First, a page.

Wednesday, 26 March 2014


No tolerance to touching appears to be the latest disciplinary fad infecting school administrators across North America.  

A Milford, Connecticut middle school banned all physical contact between students, including high-fives, handshakes, and hand-holding, in an alleged attempt to cut down on "horseplay”.  This absurdity was implemented after a student was injured in a "groin-kicking" incident but rather than just dealing with the specific incident, brain dead school officials decided that they had to ban ANY and ALL contact between students.  

A middle school in Canada was in the news recently for their "no loving, no shoving" policy, which is intended to prevent violence and sexual contact.  Consequently four middle school students were called down to the principal’s office for the crime of hugging.  The girls, who frquently got in trouble for the dastardly crime of hugging each other pushed back by organizing a “hug-in” protest at the school.

Schools in Arizona, New Jersey and elsewhere have attempted to implement similar no-touch initiatives.  It was noted that the old adage "keep your hands to yourself" - once reserved for school assemblies and cafeterias - has slowly crept its way into hallways, classrooms and playgrounds policies.

At Mornington Peninsula primary school in Australia one parent said her son was winded on the playground yesterday and, when his friend tried to console him by putting his arm around his shoulder, the friend was told his actions were against the rules.  The friend then had to walk around with the teacher on playground duty for the rest of lunch as punishment.   Another parent said his children were told they could not high-five each other.  "I have a couple of children, and they have been told that if they high-five one another that’s instant detention, and if they do it three times they will be expelled," John said.  "I mean, what are they actually trying to teach?"  One child was reportedly told that if students wanted to high-five, it would have to be an "air high-five".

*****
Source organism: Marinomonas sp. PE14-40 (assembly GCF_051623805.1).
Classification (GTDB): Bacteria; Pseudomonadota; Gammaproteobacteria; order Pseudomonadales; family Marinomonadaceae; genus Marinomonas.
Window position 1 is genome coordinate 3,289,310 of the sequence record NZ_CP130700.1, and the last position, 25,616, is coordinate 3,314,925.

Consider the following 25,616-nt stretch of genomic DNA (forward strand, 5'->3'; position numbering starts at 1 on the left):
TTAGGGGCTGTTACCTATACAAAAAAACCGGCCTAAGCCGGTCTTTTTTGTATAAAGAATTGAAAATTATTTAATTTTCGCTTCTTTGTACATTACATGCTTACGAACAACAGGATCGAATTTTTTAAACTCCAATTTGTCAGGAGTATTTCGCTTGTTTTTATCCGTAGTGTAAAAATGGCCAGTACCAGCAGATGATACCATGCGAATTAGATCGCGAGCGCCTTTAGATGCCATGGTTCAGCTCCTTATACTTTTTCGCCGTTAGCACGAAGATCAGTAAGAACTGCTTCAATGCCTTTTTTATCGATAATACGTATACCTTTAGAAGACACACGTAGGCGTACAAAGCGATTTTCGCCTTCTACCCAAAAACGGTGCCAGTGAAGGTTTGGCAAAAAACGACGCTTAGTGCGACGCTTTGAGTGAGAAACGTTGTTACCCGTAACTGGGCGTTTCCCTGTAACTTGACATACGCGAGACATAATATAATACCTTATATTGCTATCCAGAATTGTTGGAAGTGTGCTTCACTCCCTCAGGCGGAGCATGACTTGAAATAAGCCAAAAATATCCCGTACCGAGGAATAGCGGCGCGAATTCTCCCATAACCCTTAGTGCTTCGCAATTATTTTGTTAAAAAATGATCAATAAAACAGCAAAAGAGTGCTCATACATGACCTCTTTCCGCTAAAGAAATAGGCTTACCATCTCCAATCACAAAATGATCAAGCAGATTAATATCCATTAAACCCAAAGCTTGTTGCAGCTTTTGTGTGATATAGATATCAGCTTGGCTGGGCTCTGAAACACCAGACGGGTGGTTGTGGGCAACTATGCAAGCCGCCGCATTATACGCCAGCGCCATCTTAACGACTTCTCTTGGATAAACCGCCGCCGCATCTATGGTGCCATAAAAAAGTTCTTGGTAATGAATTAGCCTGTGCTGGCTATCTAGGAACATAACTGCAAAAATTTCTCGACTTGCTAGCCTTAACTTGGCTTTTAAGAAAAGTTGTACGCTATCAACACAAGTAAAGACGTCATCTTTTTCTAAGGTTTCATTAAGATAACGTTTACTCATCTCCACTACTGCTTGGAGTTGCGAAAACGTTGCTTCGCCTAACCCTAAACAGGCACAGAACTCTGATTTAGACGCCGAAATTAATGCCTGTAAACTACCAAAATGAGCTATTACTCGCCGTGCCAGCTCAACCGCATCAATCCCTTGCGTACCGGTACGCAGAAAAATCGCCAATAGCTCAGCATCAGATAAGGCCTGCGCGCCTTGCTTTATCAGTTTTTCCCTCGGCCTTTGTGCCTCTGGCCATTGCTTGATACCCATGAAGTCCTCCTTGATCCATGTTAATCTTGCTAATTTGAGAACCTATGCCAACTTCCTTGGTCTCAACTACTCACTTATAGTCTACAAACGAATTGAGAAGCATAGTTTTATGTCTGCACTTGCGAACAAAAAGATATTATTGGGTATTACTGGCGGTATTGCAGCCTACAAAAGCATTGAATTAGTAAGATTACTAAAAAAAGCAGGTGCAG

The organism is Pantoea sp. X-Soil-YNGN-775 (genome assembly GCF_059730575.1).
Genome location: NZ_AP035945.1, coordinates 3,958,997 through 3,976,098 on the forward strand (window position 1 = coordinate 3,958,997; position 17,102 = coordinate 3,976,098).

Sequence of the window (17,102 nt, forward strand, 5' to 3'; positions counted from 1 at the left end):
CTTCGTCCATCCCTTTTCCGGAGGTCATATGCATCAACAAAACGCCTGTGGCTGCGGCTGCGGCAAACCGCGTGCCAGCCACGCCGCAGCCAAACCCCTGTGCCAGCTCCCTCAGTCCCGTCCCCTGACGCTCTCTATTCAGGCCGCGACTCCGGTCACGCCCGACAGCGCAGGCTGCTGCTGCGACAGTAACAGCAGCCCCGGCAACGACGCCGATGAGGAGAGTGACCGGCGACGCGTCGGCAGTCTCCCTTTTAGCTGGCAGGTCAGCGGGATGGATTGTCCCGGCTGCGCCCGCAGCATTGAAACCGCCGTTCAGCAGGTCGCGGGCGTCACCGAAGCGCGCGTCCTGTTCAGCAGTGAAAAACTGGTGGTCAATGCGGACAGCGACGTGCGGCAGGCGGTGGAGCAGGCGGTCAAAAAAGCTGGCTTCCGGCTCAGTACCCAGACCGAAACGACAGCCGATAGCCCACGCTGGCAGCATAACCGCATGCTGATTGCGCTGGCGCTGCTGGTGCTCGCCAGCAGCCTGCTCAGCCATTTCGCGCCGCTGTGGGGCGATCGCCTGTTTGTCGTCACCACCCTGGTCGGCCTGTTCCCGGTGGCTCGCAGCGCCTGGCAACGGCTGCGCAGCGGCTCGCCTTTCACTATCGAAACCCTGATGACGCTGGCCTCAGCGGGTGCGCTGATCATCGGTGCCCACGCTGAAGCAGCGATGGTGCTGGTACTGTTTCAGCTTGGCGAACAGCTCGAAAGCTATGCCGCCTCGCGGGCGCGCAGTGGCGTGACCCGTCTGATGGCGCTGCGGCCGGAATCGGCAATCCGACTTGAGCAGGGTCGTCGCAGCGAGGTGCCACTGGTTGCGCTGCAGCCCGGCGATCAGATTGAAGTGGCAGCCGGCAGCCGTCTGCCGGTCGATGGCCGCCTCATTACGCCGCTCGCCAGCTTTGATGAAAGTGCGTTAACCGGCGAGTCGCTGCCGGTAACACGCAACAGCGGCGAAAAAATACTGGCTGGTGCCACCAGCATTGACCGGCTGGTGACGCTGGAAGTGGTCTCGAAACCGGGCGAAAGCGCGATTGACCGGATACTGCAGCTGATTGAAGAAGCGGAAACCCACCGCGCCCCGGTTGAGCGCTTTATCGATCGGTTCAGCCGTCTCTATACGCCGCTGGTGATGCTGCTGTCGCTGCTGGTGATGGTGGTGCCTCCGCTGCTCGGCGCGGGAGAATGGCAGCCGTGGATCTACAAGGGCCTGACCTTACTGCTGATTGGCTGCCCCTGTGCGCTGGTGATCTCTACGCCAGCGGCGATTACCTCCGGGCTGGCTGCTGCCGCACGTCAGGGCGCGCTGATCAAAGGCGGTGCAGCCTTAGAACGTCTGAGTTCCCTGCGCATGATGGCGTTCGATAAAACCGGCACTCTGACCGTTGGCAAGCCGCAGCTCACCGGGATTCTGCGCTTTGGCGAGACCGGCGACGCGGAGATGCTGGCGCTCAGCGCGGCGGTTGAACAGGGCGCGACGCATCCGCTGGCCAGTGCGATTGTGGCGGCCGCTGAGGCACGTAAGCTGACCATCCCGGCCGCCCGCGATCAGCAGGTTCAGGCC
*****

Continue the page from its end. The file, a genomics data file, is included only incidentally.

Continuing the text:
The no touch policy reached its pathological extreme when school administrators at Coghlan Fundamental Elementary School in Aldergrove, British Columbia banned kindergarten students from touching each other during recess.  Students were sent home with a letter on November 1, 2013 advising parents of the new hands-off rule which prohibits games such as tag, holding hands and imaginary Star Wars light saber duels.  Yes even imaginary fighting games (not involving any physical contact) were now punishable by trips to the office and the missing of playtime.

Parent Julia Chen said "I can’t imagine little kids not being able to hug each other or help each other on the playground.  Not tag, no hugging, no touching at all."  The school said it would have a zero-tolerance policy when it came to the no-touching policy and children who break the rule will miss playtime or be sent to the office.